PARIS (Reuters) – Voters in France put on face masks to vote Sunday in a second round of municipal elections across the country, a medium-term test for President Emmanuel Macron and his ruling party that might not win a single big prize. city.
A year ago, Macron hoped that local elections would help anchor his young centrist party in towns and cities across France, including Paris, before a re-election bid slated for 2022. But more recently, presidential aides have been downplaying the expectations.
France’s 35,000 mayors set policies on issues ranging from urban planning to education to the environment, and while local factors generally drive voter elections, they give the electorate the opportunity to support or punish a president by half term.
“We have a government that is completely disconnected from reality,” said Naouel, a voter in the ninth district of Paris who said he was endorsing the center-right opposition candidate.
France pushed ahead with the first round of municipal elections in mid-March, less than 48 hours before Macron imposed one of Europe’s strictest coronavirus blocks, forcing a long delay before the second round.
The pandemic could still depress participation. At noon it was 15.3%, below the 19.8% recorded at the same time in 2014.
At the polling stations in Paris, employees wore masks or masks, and some sat behind Plexiglas screens. “It is better organized than last time,” said pensioner Jean de Nathan.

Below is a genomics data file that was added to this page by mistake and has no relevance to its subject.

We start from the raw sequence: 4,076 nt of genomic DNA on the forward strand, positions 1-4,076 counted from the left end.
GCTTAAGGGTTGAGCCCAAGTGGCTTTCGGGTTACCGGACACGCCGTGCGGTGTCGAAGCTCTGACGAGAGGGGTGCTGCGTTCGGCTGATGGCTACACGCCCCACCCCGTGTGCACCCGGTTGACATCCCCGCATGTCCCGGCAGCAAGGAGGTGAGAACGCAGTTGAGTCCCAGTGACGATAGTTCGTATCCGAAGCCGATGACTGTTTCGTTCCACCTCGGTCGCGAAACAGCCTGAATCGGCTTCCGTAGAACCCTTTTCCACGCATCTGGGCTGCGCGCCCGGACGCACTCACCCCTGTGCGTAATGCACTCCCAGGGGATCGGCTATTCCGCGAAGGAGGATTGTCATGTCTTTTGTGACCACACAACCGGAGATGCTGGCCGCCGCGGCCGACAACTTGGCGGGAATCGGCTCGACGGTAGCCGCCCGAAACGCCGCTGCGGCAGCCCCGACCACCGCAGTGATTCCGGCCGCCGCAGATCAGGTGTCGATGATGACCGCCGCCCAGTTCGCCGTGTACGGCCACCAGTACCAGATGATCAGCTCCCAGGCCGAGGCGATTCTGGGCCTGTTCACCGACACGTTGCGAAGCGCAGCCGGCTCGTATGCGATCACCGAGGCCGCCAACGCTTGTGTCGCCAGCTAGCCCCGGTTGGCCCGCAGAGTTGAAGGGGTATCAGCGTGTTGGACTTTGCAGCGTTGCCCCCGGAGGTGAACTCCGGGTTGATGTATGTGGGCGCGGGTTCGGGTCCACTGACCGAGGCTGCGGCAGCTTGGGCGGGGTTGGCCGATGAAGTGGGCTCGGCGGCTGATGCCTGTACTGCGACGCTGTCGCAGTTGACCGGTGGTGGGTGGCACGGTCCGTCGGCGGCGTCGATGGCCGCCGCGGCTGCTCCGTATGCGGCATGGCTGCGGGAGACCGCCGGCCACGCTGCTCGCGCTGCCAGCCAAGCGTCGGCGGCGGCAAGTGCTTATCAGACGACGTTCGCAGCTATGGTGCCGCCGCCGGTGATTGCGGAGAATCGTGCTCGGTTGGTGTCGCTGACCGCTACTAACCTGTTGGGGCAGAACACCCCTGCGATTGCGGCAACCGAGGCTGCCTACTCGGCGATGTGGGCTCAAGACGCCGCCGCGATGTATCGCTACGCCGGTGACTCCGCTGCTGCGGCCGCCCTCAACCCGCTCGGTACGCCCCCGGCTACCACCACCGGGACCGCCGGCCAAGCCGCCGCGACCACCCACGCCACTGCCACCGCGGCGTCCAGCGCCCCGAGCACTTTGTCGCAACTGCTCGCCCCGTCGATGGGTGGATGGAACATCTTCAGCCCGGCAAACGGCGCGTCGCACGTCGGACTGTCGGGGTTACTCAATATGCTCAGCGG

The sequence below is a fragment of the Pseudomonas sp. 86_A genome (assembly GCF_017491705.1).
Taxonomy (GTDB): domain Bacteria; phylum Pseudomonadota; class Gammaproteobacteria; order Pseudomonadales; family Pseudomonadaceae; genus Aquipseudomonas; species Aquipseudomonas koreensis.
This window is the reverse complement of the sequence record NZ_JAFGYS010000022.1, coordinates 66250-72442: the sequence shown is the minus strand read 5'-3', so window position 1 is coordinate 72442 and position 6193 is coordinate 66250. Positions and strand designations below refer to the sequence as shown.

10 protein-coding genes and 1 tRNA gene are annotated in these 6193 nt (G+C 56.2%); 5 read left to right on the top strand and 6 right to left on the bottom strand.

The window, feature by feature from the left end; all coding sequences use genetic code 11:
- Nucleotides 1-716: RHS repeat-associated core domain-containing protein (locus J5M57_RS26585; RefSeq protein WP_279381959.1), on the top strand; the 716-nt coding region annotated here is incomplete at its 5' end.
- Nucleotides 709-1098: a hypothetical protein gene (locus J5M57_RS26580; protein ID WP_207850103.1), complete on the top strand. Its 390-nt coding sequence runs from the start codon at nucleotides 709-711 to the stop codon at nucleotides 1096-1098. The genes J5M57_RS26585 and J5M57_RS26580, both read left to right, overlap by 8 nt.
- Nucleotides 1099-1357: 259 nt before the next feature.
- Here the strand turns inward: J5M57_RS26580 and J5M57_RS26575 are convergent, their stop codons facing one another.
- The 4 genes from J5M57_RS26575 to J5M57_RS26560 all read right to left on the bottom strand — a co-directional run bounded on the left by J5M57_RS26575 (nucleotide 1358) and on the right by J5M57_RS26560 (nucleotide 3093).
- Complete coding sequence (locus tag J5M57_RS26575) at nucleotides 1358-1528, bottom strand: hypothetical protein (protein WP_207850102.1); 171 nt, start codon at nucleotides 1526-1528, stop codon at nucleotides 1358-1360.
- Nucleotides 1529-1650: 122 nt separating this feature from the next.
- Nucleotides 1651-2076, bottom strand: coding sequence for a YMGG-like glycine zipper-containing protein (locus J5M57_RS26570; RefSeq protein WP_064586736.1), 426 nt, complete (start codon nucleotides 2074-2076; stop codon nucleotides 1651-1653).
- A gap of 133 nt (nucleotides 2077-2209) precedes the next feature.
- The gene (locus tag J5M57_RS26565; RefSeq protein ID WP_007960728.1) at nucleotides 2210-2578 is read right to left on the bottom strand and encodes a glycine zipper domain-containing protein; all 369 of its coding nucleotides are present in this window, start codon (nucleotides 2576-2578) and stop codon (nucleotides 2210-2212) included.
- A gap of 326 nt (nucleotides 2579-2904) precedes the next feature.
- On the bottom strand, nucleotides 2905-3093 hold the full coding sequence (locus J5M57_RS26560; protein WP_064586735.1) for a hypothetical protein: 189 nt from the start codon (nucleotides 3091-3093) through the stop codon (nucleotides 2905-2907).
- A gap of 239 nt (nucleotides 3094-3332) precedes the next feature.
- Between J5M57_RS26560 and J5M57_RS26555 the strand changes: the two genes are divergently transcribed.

In the capital, the biggest prize in the elections, Acting Socialist Mayor Anne Hidalgo is on the way to a comfortable victory after a chaotic campaign by Macron and his La Republique en Marche (LaRem) party.
Paris is unlikely to be the only disappointment for Macron.
The Greens could do well in cities like Lyon, Marseille and Bordeaux, sometimes in alliance with the left, building on the momentum they created in the 2019 European elections. In Perpignan, Marine Le Pen’s far-right party can take control of its first city with a population of more than 100,000.
Macron has said he will “reinvent” his presidency and present a detailed plan next month for the last two years of his term.
A government reorganization is widely expected. The biggest question mark is about the future of Edouard Philippe, Macron’s popular prime minister, who is running for his old job as mayor of Le Havre.
Reports by Richard Lough and Yonathan Van der Voort Edition by Peter Graff, Alex Richardson and Frances Kerry